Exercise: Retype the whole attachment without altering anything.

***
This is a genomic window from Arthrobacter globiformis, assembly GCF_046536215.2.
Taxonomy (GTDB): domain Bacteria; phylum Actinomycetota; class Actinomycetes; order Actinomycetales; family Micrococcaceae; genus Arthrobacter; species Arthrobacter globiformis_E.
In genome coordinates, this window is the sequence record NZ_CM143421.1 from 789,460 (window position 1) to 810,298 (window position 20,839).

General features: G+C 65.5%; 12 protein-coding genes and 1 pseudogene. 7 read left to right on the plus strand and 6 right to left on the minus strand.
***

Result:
This is a genomic window from Arthrobacter globiformis, assembly GCF_046536215.2.
Taxonomy (GTDB): domain Bacteria; phylum Actinomycetota; class Actinomycetes; order Actinomycetales; family Micrococcaceae; genus Arthrobacter; species Arthrobacter globiformis_E.
In genome coordinates, this window is the sequence record NZ_CM143421.1 from 789,460 (window position 1) to 810,298 (window position 20,839).

General features: G+C 65.5%; 12 protein-coding genes and 1 pseudogene. 7 read left to right on the plus strand and 6 right to left on the minus strand.